Date: 16 July 2003
Parts 1 and 2 take us in 660 pages through arrest, interrogation, the legal system, and transit camps. We do even make it to the inferno, into the gulag.There are many more parts to be read. The concentration it takes to stick with this book, an act of will in contrast to the helplessness of the prisoners facing total defeat by systematic oppression, is rewarded by an immersion into a world which is too readily twinned with that of the concentration camp (like macabre twin towns who in actuality share nothing but the stench of death and human evil), and has its own unique features that should be studied and understood as far as possible.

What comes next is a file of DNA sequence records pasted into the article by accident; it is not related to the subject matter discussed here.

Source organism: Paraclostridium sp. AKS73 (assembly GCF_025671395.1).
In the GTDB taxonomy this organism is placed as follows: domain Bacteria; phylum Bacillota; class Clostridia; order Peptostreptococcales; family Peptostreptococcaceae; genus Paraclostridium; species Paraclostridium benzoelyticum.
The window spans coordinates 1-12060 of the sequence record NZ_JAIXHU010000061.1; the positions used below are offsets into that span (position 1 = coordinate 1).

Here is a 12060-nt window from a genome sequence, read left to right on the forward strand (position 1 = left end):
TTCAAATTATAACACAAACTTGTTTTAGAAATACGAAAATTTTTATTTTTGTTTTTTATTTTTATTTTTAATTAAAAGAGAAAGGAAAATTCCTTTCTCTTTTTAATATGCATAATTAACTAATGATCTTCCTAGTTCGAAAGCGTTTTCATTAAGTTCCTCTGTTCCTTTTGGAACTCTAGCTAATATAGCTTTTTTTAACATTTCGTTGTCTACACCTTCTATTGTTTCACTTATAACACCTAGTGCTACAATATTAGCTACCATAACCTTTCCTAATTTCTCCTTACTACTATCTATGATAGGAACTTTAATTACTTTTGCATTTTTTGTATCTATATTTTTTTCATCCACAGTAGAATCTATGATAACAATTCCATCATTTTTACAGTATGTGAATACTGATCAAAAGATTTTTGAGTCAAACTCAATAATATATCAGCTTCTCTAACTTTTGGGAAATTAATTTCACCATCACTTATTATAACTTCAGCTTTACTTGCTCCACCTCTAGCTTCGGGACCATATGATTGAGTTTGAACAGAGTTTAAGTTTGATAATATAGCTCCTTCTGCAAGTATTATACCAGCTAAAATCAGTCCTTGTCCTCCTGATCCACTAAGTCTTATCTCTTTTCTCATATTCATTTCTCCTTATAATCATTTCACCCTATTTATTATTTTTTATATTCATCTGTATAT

The absorption of crimes of the Communism(it is naive to attribute them otherwise), an ideology that was essentially noble in its yearning for equality, is an uncomfortable lesson for those who believe in political action. Where hope lies, and if often tells untruths as well, is in the careful analyis of Revolution's failure, and if is impossible for all time, to go forward boldly in a new direction.
Gulag is Proust in Russia.[_shared_elements/comment_on_this_review.htm]